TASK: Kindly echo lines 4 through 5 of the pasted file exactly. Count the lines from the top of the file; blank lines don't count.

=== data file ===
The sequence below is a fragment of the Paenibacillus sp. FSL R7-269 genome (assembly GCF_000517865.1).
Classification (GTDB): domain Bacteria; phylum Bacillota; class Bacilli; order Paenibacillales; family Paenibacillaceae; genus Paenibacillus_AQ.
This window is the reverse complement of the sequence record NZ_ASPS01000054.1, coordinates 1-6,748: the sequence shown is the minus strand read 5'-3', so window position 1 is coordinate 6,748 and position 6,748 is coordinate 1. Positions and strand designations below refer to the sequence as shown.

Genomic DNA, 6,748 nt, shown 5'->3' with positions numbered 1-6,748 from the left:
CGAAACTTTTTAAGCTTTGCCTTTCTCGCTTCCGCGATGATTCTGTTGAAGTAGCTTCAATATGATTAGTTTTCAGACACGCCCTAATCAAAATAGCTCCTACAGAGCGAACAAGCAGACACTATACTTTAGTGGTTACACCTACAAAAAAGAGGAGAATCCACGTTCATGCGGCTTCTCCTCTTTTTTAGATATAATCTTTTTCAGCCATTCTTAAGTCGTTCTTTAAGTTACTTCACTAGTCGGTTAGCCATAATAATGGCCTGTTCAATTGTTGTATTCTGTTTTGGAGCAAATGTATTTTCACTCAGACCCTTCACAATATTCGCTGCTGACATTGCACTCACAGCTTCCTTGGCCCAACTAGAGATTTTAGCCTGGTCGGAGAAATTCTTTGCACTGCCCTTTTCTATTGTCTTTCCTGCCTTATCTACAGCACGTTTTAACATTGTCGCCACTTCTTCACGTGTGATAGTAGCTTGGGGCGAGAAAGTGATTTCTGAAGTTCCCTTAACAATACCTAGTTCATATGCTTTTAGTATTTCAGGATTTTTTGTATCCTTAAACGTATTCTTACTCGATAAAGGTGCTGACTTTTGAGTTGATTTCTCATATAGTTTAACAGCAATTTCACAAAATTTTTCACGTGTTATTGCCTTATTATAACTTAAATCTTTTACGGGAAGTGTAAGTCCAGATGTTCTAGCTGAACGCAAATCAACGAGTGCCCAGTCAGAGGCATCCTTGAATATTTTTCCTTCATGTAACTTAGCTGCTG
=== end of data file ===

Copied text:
Genomic DNA, 6,748 nt, shown 5'->3' with positions numbered 1-6,748 from the left:
CGAAACTTTTTAAGCTTTGCCTTTCTCGCTTCCGCGATGATTCTGTTGAAGTAGCTTCAATATGATTAGTTTTCAGACACGCCCTAATCAAAATAGCTCCTACAGAGCGAACAAGCAGACACTATACTTTAGTGGTTACACCTACAAAAAAGAGGAGAATCCACGTTCATGCGGCTTCTCCTCTTTTTTAGATATAATCTTTTTCAGCCATTCTTAAGTCGTTCTTTAAGTTACTTCACTAGTCGGTTAGCCATAATAATGGCCTGTTCAATTGTTGTATTCTGTTTTGGAGCAAATGTATTTTCACTCAGACCCTTCACAATATTCGCTGCTGACATTGCACTCACAGCTTCCTTGGCCCAACTAGAGATTTTAGCCTGGTCGGAGAAATTCTTTGCACTGCCCTTTTCTATTGTCTTTCCTGCCTTATCTACAGCACGTTTTAACATTGTCGCCACTTCTTCACGTGTGATAGTAGCTTGGGGCGAGAAAGTGATTTCTGAAGTTCCCTTAACAATACCTAGTTCATATGCTTTTAGTATTTCAGGATTTTTTGTATCCTTAAACGTATTCTTACTCGATAAAGGTGCTGACTTTTGAGTTGATTTCTCATATAGTTTAACAGCAATTTCACAAAATTTTTCACGTGTTATTGCCTTATTATAACTTAAATCTTTTACGGGAAGTGTAAGTCCAGATGTTCTAGCTGAACGCAAATCAACGAGTGCCCAGTCAGAGGCATCCTTGAATATTTTTCCTTCATGTAACTTAGCTGCTG